Panel suggests steps to monitor implementation of CSR rules4 min read . Updated: 08 Oct 2015, 01:31 PM IST
Panel takes into account a number of other concerns raised over the past year by companies as part of its report
New Delhi: Taking note of the concerns of companies, a high-level panel constituted to suggest measures for monitoring the implementation of Corporate Social Responsibility (CSR) Rules, 2014, has come up with 24 recommendations which have been uploaded on the ministry of corporate affairs (MCA) website.
The panel, which was constituted mainly to look into the monitoring of CSR rules, has taken into account a number of other concerns raised over the past year by companies as part of its report.
Pointing out that it is “premature" to judge the implementation of the rules, the six-member committee’s report said, “Many of the concerns raised during discussions with stakeholders seemed beyond the terms of reference of the committee but were significant enough to be addressed at this stage…"
Sudhir Singh, partner-risk advisory at PwC India Pvt. Ltd, a financial advisory and consultancy firm, explained that when the rules were announced, companies had a number of apprehensions like the fact that the government could suggest penal action against companies that do not comply. But the committee’s report states that penalty should not be levied and since it is a unique law, a “learning period" of two to three years should be granted to all stakeholders.
The CSR rules, under section 135 of the Companies Act, 2013, mandate companies with a net worth of ₹ 500 crore or a revenue of ₹ 1,000 crore or a net profit of ₹ 5 crore should spend 2% of average profit in the last three years on social development-related activities.
But the committee has reiterated that CSR is not about the spend alone. Headed by Anil Baijal, former secretary in the ministry of urban development, it has concurred with the majority of the issues raised by the companies such as the cap of 5% of the total CSR spend on overheads not being sufficient.
It has recommended that the figure can go up to 10% of the total spend. Currently, CSR activities such as contributions to the Prime Minister’s National Relief Fund (PMNRF) get tax benefits while others don’t. The committee suggests that differential tax treatment of some CSR initiatives leads to distortion in allocation of funds and, hence, all activities under Schedule VII of the CSR rules should have uniform tax treatment. The CSR corpus should not be viewed as “financial resources" for social and human development because the “resource gap—if any—could be met by levying extra taxes", says the report.
“The fact that they have proposed uniform tax is important. Right now some areas like PM relief fund and agriculture attract more tax benefit than others, and this could create bias towards certain areas," said Abhishek Humbad, co-founder and director, NextGen, a Bengaluru-based CSR consultancy firm.
The report also points out that the existing provisions on reporting, auditing, selection of CSR activities or partners are the prerogative of the company’s board or committee and the government should not intervene.
The CSR rules provide for firms tying up with agencies like not-for-profits to carry out activities on the ground. Concerns were raised about how companies will know which agency to use.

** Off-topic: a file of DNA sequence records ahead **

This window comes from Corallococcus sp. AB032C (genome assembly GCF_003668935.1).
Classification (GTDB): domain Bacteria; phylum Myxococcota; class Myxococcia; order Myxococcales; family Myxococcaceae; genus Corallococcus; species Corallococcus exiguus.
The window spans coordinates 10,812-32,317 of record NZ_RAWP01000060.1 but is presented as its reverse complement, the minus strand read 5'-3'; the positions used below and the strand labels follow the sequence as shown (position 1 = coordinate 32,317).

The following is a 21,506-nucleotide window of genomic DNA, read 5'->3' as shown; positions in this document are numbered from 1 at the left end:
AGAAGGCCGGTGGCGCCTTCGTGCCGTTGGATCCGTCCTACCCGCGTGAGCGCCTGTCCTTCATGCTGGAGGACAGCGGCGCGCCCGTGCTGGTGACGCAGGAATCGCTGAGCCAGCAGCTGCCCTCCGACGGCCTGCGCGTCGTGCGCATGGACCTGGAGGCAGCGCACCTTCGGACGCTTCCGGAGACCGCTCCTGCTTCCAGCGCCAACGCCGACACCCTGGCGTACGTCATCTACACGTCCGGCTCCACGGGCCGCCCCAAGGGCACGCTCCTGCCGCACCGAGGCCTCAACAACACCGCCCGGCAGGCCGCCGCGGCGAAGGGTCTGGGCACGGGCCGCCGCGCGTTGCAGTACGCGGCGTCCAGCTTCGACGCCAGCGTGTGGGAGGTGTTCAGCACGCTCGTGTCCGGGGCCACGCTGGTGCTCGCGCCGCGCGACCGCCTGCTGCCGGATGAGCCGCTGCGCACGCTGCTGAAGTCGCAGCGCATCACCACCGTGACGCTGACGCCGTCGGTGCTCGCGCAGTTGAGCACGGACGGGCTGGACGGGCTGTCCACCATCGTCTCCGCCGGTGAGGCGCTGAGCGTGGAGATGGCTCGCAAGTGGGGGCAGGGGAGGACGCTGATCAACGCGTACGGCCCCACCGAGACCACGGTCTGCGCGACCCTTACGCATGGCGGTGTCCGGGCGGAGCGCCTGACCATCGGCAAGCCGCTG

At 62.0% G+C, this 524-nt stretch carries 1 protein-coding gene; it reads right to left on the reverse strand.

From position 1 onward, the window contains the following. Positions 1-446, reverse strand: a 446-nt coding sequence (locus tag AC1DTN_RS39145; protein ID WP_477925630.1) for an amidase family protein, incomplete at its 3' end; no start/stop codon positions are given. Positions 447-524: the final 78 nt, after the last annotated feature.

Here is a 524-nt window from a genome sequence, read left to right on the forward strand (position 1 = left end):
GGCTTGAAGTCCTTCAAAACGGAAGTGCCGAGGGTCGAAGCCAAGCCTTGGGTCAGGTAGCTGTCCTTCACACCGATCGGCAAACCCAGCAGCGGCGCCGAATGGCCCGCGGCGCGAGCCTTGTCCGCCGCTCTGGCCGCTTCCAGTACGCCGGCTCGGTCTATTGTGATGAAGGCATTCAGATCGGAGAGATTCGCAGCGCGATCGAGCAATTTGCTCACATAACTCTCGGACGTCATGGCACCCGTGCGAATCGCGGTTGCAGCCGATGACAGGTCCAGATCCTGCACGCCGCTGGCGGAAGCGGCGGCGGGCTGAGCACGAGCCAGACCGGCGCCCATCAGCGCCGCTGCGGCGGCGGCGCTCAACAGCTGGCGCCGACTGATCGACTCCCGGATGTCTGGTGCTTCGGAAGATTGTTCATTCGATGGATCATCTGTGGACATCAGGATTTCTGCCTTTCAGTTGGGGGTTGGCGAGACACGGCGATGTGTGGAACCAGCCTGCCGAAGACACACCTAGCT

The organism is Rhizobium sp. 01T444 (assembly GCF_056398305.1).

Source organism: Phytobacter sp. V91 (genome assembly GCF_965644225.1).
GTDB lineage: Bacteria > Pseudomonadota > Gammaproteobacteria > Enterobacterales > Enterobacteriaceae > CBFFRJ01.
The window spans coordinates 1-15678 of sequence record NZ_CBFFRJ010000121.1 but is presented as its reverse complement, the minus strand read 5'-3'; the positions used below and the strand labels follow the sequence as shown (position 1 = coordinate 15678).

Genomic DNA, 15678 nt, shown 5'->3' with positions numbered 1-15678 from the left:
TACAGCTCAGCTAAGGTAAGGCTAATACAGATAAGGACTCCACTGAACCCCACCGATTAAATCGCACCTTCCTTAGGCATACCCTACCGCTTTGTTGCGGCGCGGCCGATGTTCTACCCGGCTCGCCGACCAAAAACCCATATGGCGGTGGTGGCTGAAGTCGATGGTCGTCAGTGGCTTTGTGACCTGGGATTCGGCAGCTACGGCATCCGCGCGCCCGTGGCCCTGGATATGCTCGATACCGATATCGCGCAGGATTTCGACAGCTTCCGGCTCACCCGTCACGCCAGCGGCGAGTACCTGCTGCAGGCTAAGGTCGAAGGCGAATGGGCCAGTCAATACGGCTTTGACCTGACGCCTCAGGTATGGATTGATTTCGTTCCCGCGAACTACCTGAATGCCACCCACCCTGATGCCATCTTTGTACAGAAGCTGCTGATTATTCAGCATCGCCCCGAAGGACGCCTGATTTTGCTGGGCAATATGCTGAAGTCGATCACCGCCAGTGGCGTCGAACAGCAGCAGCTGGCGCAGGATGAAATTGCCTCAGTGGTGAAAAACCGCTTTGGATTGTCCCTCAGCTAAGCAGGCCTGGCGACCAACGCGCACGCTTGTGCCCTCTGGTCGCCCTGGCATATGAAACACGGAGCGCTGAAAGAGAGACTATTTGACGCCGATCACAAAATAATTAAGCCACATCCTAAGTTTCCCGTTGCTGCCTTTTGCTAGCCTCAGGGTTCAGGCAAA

In response to this, the government, the Indian Institute of Corporate Affairs (under the ministry of corporate affairs) as well as industry associations like the Confederation of Indian Industry said they will bring out a list of accredited non-governmental organizations.
The committee says the government “cannot and should not maintain a data bank of implementing agencies".
It says the selection of implementing agencies should be left to the board of directors or CSR committees of the companies. This, according to Neeraj Seth, director-development advisory services at EY, is good “because it emphasizes the importance of the board of directors of a company".
The overall intent of the recommendations sit well with the law because they are encouraging rather than prescriptive, she added.
Recognizing the subjective nature of CSR, the committee has made recommendations which are more flexible. For instance, the need for an amendment to the CSR rules to include an “omnibus clause" in Schedule VII of the CSR rules, which detail the activities that companies may implement as part of CSR. This clause will give a little flexibility for activities that do not fall directly under the ambit of the 11 already listed in the schedule such as women’s empowerment, eradication of poverty, hunger, etc.
Some like Singh of PwC believe a little more push or encouragement is needed from the government to get companies to undertake CSR. “There is a strong need for the government to encourage the participation of those companies that are left out of the CSR ambit," he said, adding that since the purpose of CSR is to encourage companies to do business in a responsible manner, there are many companies which need to be engaged further to ensure they participate as well.
“Right now, many of the companies reporting on CSR are those which have had CSR activities in place for a long time. We need the first-timers to embrace CSR as well to have overall inclusive growth," he said.
Plus, as Humbad said, “The recommendations are in the right direction. But they (the panel) didn’t have enough data to address all concerns that could arise. It would require data from two to three years to make detailed recommendations."
Seth believes “these are just recommendations. How they will be adapted into the law remains to be seen".
Arundhati Ramanathan contributed to this story.